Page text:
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Description and comparative analysis of the celebrations of different religions and confessions


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2.4. Chanukkah
Chanukah, the Jewish festival of rededication, also known as the festival of lights, is an eight-day festival beginning on the 25th day of the Jewish month of Kislev. The story of Chanukah begins in the reign of Alexander the Great. Alexander conquered Syria, Egypt and Judea, but allowed the people under his control to continue observing their own religions and retain a certain degree of autonomy.

Chanukah is not a very important religious holiday. The holiday’s religious significance is far less than that of Rosh Hashanah, Yom Kippur, Sukkot, Passover, and Shavuot. It is roughly equivalent to Purim in significance, and here are not many non-Jews who have even heard of Purim! Chanukah is not mentioned in Jewish scripture; the story is related to the book of the Maccabees, which Jews do not accept as scripture.

The Chanukah candles are for pleasure only; they are not allowed to use them for any productive purpose. They keep an extra one around (the shamash), so that if they need to do something useful with a candle, they don’t accidentally use the Chanukah candles. The shamash candle is at a different height so that it is easily identified as the shamash.

The only religious observance related to the holiday is the lighting of candles. The candles are arranged in a candelabrum called a Hanukkiah. Many people refer to the Hanukkiah incorrectly as a menorah. The name menorah is used only to describe the seven-branched candelabrum that was housed in the Jewish Temple. The Hanukkiah holds nine candles: one for each night, plus a shamash (servant) at a different height. On the first night, one candle is placed at the far right. The shamash candle is lit and three brakhot (blessings) are recited: l’hadlik neir (a general prayer over candles), she-asah nisim (a prayer thanking God for performing miracles for our ancestors at this time), and shehekhianu (a general prayer thanking God for allowing us to reach this time of year). The first candle is then lit using the shamash candle, and the shamash candle is placed in its holder. The candles are allowed to burn out on their own after a minimum of 1/2 hour. Each night, another candle is added from right to left (like the Hebrew language). Candles are lit from left to right (because people pay honor to the newer thing first).

It is traditional to eat fried foods on this holiday, because of the significance of oil to the holiday. Among Ashkenazic Jews, this usually includes latkes (pronounced “lot-kuhs” or “lot-keys” depending on where your grandmother comes from), or “potato pancakes.” Another tradition of the holiday is playing dreidel, a gambling game played with a square top. Most people play for matchsticks, pennies, M&Ms or chocolate coins. A dreidel is marked with the following four Hebrew letters: Nun, Gimmel, Heh and Shin. On Israeli dreidels, there is no Shin but rather a Peh, which stands for Po, meaning here. A traditional song of this holiday is “Maoz Tzur,” better known to Christians as “Rock of Ages” (the tune is the same as one of the more popular ones; the Christian translation takes substantial liberties).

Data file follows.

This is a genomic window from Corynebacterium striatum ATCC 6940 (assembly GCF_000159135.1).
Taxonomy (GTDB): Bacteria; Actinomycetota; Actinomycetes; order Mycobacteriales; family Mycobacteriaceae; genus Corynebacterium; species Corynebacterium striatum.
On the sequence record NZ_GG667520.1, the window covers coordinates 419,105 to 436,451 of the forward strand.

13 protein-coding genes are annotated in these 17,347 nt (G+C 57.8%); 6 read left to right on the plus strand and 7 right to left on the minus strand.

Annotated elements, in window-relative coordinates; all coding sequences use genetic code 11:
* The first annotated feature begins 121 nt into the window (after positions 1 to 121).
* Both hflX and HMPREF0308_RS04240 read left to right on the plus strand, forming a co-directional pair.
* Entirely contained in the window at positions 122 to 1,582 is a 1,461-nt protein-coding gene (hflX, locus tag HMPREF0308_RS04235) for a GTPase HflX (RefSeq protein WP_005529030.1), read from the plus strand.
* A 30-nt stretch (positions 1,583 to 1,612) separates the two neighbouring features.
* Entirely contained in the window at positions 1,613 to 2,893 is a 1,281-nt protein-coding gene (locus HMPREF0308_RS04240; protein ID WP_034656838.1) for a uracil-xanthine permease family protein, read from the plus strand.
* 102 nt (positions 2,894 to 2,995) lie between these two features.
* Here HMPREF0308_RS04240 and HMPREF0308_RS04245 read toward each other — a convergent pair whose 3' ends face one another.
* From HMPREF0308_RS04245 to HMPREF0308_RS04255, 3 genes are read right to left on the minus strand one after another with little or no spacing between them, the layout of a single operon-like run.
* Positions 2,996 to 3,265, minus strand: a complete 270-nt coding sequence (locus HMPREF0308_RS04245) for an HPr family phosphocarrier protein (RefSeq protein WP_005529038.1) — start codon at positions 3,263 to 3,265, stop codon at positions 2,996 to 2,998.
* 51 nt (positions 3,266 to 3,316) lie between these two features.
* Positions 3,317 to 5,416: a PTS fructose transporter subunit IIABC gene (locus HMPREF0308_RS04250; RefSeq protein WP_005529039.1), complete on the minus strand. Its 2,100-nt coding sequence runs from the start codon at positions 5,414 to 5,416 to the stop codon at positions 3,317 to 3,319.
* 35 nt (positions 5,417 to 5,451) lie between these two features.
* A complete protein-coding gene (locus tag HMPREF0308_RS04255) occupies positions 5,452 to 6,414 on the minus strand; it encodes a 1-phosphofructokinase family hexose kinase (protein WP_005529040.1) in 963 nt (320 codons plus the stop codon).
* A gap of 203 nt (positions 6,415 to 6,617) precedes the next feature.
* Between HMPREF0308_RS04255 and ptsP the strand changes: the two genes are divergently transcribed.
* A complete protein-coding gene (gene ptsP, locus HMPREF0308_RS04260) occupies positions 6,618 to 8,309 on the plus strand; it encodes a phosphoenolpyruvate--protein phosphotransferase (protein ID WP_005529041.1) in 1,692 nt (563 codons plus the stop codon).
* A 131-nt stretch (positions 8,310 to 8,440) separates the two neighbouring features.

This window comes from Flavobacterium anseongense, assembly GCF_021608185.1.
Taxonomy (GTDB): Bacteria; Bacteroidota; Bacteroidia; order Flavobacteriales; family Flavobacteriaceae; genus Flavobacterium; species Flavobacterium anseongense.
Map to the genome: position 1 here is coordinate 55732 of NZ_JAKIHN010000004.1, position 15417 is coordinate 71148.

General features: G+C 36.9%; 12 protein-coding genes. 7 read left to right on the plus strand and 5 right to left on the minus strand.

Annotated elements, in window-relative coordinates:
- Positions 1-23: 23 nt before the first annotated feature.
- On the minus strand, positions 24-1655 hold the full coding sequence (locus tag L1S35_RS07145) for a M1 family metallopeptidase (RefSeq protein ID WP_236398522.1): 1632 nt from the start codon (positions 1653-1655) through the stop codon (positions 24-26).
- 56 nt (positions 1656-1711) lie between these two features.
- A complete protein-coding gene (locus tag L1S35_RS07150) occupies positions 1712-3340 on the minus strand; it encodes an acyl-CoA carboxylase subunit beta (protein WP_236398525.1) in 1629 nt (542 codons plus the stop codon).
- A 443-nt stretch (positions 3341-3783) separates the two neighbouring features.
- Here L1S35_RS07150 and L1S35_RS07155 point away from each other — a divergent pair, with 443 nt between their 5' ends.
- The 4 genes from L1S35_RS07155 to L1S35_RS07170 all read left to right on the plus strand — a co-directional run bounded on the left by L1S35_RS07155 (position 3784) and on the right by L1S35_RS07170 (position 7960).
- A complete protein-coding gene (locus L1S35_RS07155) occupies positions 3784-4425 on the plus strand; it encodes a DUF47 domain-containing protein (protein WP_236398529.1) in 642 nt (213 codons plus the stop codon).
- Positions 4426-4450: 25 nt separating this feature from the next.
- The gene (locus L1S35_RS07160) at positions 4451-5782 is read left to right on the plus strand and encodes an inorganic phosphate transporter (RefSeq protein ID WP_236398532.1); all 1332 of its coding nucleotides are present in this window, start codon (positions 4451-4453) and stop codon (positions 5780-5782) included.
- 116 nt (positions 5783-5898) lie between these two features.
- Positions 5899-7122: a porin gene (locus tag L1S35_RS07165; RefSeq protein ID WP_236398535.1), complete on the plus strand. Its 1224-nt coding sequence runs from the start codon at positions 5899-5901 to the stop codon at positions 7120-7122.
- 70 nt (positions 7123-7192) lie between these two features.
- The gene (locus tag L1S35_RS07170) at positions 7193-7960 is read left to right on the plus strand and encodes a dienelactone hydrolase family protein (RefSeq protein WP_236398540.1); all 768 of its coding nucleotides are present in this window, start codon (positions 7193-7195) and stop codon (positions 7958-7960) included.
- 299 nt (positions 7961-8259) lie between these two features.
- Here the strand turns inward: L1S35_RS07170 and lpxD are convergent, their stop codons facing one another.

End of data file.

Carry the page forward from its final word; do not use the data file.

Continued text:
On each night of Hanukkah at sundown, a new candle is lit. Traditionally, on the first night, one candle is placed on the rightmost branch of the hanukiah. The shamash candle is then lit and used to light the first candle. On the second night, another candle is added to the right end of the hanukiah. The shamash candle then lights the candles left to right (the newest candle is lit first). A new candle is added each night and the process is repeated until the eighth night when all nine candles on the hanukiah are lit

The celebration dates back to two centuries before Christianity began, and lasts for eight days. The word ‘Hanukkah’ means dedication, and honours one of the greatest miracles in Jewish history. The festival is a time for Jewish people to remember their victory in a battle against the Greeks over 2,000 years ago to practice their religion without restriction

Hanukkah Celebration & Menorah Lighting

The dreidel is a spinning top with four sides. On each side is a Hebrew letter: Nun, Gimmel, Hey, or Shin. These letters are an acronym for the phrase, Nes gadol hayah sham, or in English, "a great miracle happened there"

Why Jewish people eat salty cheese on Hanukkah? To honour Judith. Judith overcame Holofernes by feeding him particularly salty cheese. Holofernes was an extremely cruel and rude general of Assyria’s emperor Nebuchadnezzar. He was invading Bethulia, and if Bethulia fell, so would the rest of the country. The city planned to surrender, with little choice or hope otherwise. Judith, though, a young widow, reported to the enemy camp with a genius plan in mind. Judith was pretty. And Holofernes, like most men, had a weak spot for pretty, unwed women. He invited her to a banquet and the cheese-eating began. Holofernes was so thirsty after eating the particularly salty cheese that he downed glasses and glasses of wine until he passed out. Alone with him in his tent, Judith prayed to God for strength and then beheaded the guy. Clean sliced off his head. The Assyrian army was like a chicken with its head cut off without Holofernes. They quickly fell to a surprise attack by the Israelites


The video explains how to celebrate Hanukkah

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This project has been funded with support from the European Commission. This web site reflects the views only of the author, and the Commission cannot be held responsible for any use which may be made of the information contained therein.